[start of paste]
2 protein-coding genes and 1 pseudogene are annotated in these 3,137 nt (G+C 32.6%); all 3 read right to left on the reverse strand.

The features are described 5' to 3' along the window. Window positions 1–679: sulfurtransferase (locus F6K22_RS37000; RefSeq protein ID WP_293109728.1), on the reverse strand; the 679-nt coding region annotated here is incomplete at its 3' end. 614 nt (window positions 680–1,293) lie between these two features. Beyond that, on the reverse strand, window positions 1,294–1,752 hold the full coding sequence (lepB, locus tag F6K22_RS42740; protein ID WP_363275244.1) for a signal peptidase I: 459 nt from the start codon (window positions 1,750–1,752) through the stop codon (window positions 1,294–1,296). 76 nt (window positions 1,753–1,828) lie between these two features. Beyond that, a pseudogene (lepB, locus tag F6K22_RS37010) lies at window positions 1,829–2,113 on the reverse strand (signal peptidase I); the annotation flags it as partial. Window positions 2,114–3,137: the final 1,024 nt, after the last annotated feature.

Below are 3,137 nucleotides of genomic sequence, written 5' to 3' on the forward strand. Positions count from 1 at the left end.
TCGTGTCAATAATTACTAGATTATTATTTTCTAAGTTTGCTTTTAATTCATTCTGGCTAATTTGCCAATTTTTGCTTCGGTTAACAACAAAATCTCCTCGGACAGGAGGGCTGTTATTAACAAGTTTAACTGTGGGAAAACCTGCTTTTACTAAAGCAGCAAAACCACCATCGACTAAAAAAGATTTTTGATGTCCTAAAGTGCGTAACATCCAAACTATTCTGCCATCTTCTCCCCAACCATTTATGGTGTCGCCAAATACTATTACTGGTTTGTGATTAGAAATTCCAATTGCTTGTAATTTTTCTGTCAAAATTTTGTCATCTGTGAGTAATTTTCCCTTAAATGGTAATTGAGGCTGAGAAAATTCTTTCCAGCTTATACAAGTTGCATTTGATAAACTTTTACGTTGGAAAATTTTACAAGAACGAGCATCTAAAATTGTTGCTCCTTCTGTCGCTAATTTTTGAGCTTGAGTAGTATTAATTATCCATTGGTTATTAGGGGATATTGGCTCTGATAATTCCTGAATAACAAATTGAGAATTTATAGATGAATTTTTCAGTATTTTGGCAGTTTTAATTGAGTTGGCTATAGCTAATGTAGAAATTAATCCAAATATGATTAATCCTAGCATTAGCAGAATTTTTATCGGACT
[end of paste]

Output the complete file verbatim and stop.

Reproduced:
2 protein-coding genes and 1 pseudogene are annotated in these 3,137 nt (G+C 32.6%); all 3 read right to left on the reverse strand.

The features are described 5' to 3' along the window. Window positions 1–679: sulfurtransferase (locus F6K22_RS37000; RefSeq protein ID WP_293109728.1), on the reverse strand; the 679-nt coding region annotated here is incomplete at its 3' end. 614 nt (window positions 680–1,293) lie between these two features. Beyond that, on the reverse strand, window positions 1,294–1,752 hold the full coding sequence (lepB, locus tag F6K22_RS42740; protein ID WP_363275244.1) for a signal peptidase I: 459 nt from the start codon (window positions 1,750–1,752) through the stop codon (window positions 1,294–1,296). 76 nt (window positions 1,753–1,828) lie between these two features. Beyond that, a pseudogene (lepB, locus tag F6K22_RS37010) lies at window positions 1,829–2,113 on the reverse strand (signal peptidase I); the annotation flags it as partial. Window positions 2,114–3,137: the final 1,024 nt, after the last annotated feature.

Below are 3,137 nucleotides of genomic sequence, written 5' to 3' on the forward strand. Positions count from 1 at the left end.
TCGTGTCAATAATTACTAGATTATTATTTTCTAAGTTTGCTTTTAATTCATTCTGGCTAATTTGCCAATTTTTGCTTCGGTTAACAACAAAATCTCCTCGGACAGGAGGGCTGTTATTAACAAGTTTAACTGTGGGAAAACCTGCTTTTACTAAAGCAGCAAAACCACCATCGACTAAAAAAGATTTTTGATGTCCTAAAGTGCGTAACATCCAAACTATTCTGCCATCTTCTCCCCAACCATTTATGGTGTCGCCAAATACTATTACTGGTTTGTGATTAGAAATTCCAATTGCTTGTAATTTTTCTGTCAAAATTTTGTCATCTGTGAGTAATTTTCCCTTAAATGGTAATTGAGGCTGAGAAAATTCTTTCCAGCTTATACAAGTTGCATTTGATAAACTTTTACGTTGGAAAATTTTACAAGAACGAGCATCTAAAATTGTTGCTCCTTCTGTCGCTAATTTTTGAGCTTGAGTAGTATTAATTATCCATTGGTTATTAGGGGATATTGGCTCTGATAATTCCTGAATAACAAATTGAGAATTTATAGATGAATTTTTCAGTATTTTGGCAGTTTTAATTGAGTTGGCTATAGCTAATGTAGAAATTAATCCAAATATGATTAATCCTAGCATTAGCAGAATTTTTATCGGACT